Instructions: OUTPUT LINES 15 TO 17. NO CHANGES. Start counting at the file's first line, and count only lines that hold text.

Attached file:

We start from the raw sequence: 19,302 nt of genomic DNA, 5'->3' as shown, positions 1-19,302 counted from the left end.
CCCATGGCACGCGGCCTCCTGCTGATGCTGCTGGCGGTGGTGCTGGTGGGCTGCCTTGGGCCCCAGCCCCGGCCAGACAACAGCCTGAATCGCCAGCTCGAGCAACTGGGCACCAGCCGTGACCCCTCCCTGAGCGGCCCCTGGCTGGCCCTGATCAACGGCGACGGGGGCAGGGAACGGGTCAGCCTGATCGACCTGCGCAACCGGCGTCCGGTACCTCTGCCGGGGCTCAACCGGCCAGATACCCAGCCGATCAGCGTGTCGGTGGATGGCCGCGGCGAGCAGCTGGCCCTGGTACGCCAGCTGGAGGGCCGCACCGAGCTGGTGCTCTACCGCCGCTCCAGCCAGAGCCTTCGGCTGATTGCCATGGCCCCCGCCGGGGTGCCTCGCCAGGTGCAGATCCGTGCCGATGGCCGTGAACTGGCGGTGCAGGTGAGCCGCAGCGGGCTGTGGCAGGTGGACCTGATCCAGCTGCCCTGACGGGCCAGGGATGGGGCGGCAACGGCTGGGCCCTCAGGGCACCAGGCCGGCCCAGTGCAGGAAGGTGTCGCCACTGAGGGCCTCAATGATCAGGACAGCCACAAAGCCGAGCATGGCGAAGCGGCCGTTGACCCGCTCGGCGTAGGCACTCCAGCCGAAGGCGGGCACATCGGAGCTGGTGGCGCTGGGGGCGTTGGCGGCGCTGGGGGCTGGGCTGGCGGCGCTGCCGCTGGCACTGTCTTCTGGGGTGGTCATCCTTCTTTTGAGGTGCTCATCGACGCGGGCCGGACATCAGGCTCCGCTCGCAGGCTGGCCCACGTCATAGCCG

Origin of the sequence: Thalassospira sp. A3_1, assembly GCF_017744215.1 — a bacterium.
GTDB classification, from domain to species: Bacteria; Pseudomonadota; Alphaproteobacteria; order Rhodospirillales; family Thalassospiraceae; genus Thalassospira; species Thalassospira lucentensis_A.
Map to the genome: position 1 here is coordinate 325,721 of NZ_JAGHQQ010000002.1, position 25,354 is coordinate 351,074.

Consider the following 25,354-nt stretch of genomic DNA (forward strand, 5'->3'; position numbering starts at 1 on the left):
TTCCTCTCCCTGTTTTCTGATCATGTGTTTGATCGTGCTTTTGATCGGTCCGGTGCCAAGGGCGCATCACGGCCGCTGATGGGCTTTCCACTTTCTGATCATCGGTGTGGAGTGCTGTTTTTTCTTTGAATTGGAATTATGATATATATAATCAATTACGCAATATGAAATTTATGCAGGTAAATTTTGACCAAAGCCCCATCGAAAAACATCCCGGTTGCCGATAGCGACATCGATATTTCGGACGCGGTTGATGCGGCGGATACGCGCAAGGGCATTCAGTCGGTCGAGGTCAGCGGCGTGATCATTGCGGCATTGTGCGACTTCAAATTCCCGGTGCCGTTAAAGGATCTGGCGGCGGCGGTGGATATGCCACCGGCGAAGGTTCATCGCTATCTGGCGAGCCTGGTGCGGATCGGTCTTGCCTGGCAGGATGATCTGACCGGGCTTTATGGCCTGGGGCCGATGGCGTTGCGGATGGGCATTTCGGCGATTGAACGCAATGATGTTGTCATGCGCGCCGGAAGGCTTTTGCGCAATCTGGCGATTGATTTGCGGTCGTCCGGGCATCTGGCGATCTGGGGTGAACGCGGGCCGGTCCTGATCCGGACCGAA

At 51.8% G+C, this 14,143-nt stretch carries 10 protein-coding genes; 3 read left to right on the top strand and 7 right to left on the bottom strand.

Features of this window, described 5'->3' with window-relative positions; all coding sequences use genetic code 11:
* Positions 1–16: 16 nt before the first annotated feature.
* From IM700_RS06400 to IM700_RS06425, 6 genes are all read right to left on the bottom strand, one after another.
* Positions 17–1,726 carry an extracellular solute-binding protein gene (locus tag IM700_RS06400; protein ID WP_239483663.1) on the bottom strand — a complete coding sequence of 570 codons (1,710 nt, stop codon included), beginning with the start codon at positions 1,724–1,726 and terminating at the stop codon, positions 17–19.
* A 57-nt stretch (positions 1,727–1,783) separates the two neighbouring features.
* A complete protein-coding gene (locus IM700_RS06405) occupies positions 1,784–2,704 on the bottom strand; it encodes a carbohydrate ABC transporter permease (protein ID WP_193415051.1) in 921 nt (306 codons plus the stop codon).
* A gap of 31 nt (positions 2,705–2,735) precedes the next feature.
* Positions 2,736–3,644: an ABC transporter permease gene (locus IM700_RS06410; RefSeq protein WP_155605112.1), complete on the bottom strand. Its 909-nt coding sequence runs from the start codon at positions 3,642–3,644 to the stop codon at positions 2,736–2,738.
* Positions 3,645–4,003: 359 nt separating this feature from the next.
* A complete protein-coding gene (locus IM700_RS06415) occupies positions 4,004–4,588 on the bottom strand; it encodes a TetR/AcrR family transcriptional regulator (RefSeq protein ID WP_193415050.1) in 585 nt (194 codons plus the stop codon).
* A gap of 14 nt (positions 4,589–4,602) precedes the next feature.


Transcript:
* A gap of 31 nt (positions 2,705–2,735) precedes the next feature.
* Positions 2,736–3,644: an ABC transporter permease gene (locus IM700_RS06410; RefSeq protein WP_155605112.1), complete on the bottom strand. Its 909-nt coding sequence runs from the start codon at positions 3,642–3,644 to the stop codon at positions 2,736–2,738.
* Positions 3,645–4,003: 359 nt separating this feature from the next.